People use food as not only a strengthening of tradition and ritual but also as a way of connecting socially. Youve moved here from somewhere else, its a way to reinforce your identity, its a real cultural asset to have, but in a biological sense its not the best thing.
For Linder, one lesson is that generalised advice about healthy eating that has long been part of diabetes awareness efforts may not be effective locally, given the complexity and various forms of Houstons neighborhoods and the social factors that stimulate populations vulnerable to diabetes.
It does stimulate the task of dietary change a much more complex one than the simple messages about changing your diet, eat more fruit and veggies, get more colors on your plate proposed to. Those things bounce off, its not a useful situated of interventions then for that particular group who rely on these nourishing traditions and find some consolation in the change around them, he said.
Foreman agrees that a targeted approach is vital. How do you change diabetes in Houston? One neighborhood at a time, in a sense, but at the same day you have bigger things that you can change systemwide in policies and how you work together collaboratively, she said. But then as you narrow it and get more granular it is neighborhood, and what works in one neighborhood may or may not work in another.
Patricia Graham can only hope the Dawn program expands to other parts of the city to combat the dangerous union of unhealthy traditional food with a modern convenience culture. Everything is food, and I mean lots of it and all the time, she said. Some people don’t know how to cook without grease or butter. Thats only the way we learn.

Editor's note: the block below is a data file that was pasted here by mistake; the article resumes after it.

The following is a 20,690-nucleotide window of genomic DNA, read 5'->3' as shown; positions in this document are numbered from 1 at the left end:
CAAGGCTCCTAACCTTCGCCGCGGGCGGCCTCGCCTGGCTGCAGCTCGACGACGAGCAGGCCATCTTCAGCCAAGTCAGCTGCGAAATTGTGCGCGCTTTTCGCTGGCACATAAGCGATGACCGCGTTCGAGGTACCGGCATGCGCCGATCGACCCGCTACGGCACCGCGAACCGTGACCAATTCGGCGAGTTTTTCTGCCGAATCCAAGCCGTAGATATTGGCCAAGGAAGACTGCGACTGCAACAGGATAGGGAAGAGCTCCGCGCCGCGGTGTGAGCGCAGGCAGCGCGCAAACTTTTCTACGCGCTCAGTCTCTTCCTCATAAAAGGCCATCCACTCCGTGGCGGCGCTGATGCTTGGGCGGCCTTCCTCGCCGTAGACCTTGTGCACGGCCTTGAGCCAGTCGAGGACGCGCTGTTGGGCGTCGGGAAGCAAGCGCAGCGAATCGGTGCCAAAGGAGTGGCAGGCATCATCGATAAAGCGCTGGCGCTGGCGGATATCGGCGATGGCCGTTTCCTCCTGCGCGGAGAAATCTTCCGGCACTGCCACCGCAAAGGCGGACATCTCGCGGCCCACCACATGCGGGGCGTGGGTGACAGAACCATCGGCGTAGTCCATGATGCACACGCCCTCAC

In the above video you saw how simple it was to monitor and track your blood sugar levels using the Freestyle Precision Neo Test Kit. You probably now have questions about how often you should be testing your blood sugar and what readings you should be looking for and what they mean.
How Often Should I Test?
To answer that question depends on where you are on the diabetes spectrum. Remember these are guidelines only and this is something you should discuss with your doctor. This information is from everything I have personally read and learned so far on my journey.
If you are not currently taking diabetic medication:
Sunday- No testing required
Monday-Test before breakfast and two hours after breakfast (Before 70-100 mg/dl fasting or 70-120 mg/dl if not fasting, After meal 1-2 hours, < 140mg/dl)
Tuesday- No testing required
Wednesday- Test before lunch and two hours after lunch
Thursday- No testing required
Friday- Test before and two hours after dinner
Saturday- Test at bedtime
Type II Diabetic taking Diabetic Medication but not Insulin
Monday- Test before breakfast and 2 hours after breakfast (Before 70-140mg/dl, After <160mg/dl)
Tuesday- No testing required
Wednesday- Test before and after lunch
Thursday- No testing required
Friday- Test before and after dinner
Saturday- No testing required
Sunday- Test before bedtime
Type II Diabetic taking Insulin or Type I Diabetic